VP Boakai Launches Liberia’s TVET Program, Says Gov’t Can’t Do All by Herself


Vice President Joseph Nyumah Boakai, Sr., recently assured stakeholders of government’s support to provide an enabling environment where young people would get income earning opportunities through the National Technical Vocation and Education Training Policy (TVET).

VP Boakai also urged stakeholders to support the government by taking into consideration youths described as ‘the most vulnerable’ due to a lack of basic skills and opportunities and are living in disadvantaged locations—particularly below the poverty line to form part of the TVET program.

He noted that TVET is the key that opens the door to opportunities and believed that when its commission is created, a qualification framework would be developed to make it easy for young people to transition from one level to another.

Amb. Boakai made the statement recently when he officially launched the Inter-Ministerial Task Force on TEVT. The exercise was part of the National Stakeholders Forum on TVET held at the Ministry of Youth and Sports, S.K. D. Sports Complex in Paynesville, outside Monrovia.

 At the launch, the state actors involved with the development and improvement of TVET in the country brainstormed to formulate a national policy to address issues affecting the sector that was designed a year ago.

Youth & Sports Minister, Lenn Eugene Nagbe, expressed the need for reforms regarding the country’s TVET program.

According to Minister Nagbe, the problem associated with the necessary development and improvements were enormous and needed to be tackled urgently.

According to him, some of the problems associated with TVET include the lack of a standardized curriculum, trained TVET instructors, the lack of a regime to monitor the sector accreditation, and the lack of appropriate TVET governance structures within various ministries and agencies supervising activities in the country.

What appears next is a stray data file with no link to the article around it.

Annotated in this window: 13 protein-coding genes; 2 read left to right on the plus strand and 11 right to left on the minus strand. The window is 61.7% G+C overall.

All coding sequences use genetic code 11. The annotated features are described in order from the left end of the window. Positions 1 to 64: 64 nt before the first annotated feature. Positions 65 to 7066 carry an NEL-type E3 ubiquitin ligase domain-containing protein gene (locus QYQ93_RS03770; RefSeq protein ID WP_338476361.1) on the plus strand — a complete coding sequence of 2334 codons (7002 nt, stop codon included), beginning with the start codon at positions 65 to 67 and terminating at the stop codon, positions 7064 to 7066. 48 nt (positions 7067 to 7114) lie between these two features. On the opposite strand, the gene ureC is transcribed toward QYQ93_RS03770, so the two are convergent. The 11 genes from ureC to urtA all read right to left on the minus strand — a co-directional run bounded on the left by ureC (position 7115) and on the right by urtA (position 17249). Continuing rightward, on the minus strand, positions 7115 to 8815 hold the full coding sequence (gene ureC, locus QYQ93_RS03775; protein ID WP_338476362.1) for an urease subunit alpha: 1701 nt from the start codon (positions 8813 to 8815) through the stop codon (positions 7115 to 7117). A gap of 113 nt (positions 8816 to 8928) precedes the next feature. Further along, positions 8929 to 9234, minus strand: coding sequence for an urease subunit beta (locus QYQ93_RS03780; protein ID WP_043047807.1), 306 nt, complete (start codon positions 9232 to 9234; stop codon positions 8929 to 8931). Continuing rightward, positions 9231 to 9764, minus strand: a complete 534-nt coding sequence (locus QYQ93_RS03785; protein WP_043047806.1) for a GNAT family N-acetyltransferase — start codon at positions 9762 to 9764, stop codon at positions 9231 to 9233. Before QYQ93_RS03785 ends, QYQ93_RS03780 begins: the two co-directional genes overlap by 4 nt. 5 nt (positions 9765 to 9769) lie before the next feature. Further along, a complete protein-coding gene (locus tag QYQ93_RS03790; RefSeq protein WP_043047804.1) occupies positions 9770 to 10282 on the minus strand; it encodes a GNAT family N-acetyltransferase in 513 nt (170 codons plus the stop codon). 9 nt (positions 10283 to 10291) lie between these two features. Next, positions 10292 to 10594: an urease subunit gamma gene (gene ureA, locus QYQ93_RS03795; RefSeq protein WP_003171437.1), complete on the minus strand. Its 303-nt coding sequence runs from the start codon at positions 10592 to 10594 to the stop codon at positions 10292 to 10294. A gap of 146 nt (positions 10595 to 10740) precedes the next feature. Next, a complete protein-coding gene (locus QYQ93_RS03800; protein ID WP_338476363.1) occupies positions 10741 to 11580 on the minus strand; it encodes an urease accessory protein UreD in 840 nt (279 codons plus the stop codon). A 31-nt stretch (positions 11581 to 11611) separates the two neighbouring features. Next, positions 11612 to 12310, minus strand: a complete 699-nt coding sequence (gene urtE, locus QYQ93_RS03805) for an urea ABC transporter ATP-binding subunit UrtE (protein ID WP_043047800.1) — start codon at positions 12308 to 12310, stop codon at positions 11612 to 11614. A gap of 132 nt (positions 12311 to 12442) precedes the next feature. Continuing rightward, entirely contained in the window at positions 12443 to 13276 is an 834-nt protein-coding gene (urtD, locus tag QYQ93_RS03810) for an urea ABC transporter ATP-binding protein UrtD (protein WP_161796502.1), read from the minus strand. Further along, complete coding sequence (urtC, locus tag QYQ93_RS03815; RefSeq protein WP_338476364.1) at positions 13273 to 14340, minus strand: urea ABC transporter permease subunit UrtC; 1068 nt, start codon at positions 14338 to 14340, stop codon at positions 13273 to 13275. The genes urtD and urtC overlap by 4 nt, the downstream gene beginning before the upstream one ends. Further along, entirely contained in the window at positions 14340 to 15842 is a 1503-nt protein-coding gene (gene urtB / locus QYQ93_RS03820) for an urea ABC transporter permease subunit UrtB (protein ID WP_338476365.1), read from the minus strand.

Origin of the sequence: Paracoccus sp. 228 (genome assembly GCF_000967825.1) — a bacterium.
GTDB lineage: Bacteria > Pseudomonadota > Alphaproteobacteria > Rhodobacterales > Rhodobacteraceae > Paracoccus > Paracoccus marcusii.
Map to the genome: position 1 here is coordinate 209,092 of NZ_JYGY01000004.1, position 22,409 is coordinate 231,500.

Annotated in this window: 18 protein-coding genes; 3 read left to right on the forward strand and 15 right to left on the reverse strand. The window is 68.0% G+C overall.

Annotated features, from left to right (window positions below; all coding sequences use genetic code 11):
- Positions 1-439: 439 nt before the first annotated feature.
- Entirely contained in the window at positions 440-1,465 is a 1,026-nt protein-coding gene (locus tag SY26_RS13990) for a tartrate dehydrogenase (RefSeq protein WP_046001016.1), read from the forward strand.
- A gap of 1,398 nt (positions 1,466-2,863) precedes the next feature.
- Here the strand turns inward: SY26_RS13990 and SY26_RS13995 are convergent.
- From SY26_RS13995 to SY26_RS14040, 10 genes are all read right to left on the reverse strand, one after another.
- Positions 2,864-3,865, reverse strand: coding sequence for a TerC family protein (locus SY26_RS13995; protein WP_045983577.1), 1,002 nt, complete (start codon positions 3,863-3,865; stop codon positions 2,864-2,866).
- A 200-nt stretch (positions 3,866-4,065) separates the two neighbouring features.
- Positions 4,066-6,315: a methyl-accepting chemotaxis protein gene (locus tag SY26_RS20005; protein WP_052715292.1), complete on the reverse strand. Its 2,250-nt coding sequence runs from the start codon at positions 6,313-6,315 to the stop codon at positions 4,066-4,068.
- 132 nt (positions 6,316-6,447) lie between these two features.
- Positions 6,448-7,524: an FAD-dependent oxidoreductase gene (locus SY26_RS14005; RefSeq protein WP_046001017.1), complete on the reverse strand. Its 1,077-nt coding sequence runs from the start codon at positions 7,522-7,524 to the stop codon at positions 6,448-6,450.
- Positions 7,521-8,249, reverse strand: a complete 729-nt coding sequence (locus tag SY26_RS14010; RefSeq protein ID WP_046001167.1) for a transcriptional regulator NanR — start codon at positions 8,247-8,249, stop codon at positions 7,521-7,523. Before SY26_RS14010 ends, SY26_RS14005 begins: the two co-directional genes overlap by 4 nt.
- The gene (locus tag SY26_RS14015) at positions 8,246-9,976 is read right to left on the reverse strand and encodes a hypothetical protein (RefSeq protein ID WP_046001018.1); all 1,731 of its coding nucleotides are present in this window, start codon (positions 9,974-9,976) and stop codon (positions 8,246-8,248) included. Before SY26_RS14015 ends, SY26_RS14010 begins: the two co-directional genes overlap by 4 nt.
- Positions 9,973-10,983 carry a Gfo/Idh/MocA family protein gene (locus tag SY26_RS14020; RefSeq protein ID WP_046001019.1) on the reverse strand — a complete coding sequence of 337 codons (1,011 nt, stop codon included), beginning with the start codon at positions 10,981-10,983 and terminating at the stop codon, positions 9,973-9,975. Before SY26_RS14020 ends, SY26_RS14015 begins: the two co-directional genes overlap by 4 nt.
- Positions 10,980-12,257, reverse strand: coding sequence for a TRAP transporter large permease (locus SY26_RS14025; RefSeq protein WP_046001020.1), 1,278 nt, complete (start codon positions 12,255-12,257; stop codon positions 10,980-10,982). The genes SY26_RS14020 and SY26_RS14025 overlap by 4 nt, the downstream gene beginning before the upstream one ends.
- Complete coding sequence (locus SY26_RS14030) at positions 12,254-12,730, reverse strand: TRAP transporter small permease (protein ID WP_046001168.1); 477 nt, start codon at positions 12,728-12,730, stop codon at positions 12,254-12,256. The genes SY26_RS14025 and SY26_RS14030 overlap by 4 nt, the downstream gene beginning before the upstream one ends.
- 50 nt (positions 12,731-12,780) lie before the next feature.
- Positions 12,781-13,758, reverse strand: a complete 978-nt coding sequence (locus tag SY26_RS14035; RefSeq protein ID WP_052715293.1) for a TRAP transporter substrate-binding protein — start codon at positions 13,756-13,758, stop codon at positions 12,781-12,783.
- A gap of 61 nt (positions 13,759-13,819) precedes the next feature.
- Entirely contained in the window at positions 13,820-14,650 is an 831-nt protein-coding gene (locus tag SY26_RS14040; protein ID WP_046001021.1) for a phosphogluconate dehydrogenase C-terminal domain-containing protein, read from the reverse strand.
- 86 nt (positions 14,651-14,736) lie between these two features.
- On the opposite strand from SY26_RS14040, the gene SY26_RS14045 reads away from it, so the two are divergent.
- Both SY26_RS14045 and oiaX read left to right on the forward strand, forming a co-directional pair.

The TVET program provides a practical avenue for the acquisition of employment-oriented skills and attitudes.

The launch of the exercise is to be used as a systematic examination and overhaul of the nation’s technical and vocational systems to position TVET as an effective response to youth employment as required.

The Examination of the TVET sector in the country revealed both strengths and weaknesses. The strengths include the existence of a thriving informal economy and the structure of formal skills development programs; the availability of indigenous master craftsmen and artisans with varying levels of skills and competence; the existence of a variety of TVET training institutions both in the rural and urban areas; and a strong political commitment to the revitalization of TVET as a response to the challenges of unemployment. 

 The major weakness observed of the TVET system in the country is the absence of a comprehensive National TVET policy and legal framework to guide, direct, and oversee skills development.

As a result, the TVET delivery system remains fragmented among several government ministries and agencies, most notably the Ministries of Youth and Sports, Education, Health and Agriculture. Each of these institutions has different governance and management practices. The lack of a regulatory framework coupled with poor coordination and identification of roles and responsibilities of sector stakeholders, including government and non-governmental organizations are listed as parts of the major problems affecting the sector.

 Other weaknesses include the poor public perception and low social status of TVET, the multiplicity of testing and certification standards, poor articulation and credit transfer mechanisms between training institutions, and the weak links between the TVET system and the job market.

 The TVET delivery system has remained largely supply-driven and not demand-driven or aligned to the needs of the employment sector.

The obsolescence of training equipment and tools, the inadequacy of teaching and learning facilities and instructional support systems, and inadequately trained instructors contribute to the poor quality of TVET delivery.

In addition, the TVET system lacks effective career guidance, counselling and job placement advisory services and adequate numbers of suitably qualified system managers and professionals to drive the entire TVET system.

The validation of the National TVET policy, among other things, formulated the National TVET Commission intended to regulate the TVET sector, standardize a national curriculum, accredit TVET providers, and put in place a national qualification framework to standardize a TVET certification regime among other things.  

The development of the policy document, which Ambassador Boakai launched, was facilitated through the generous contribution and support of the World Bank (WB) and the United Nations Education, Scientific and Cultural Organization (UNESCO).

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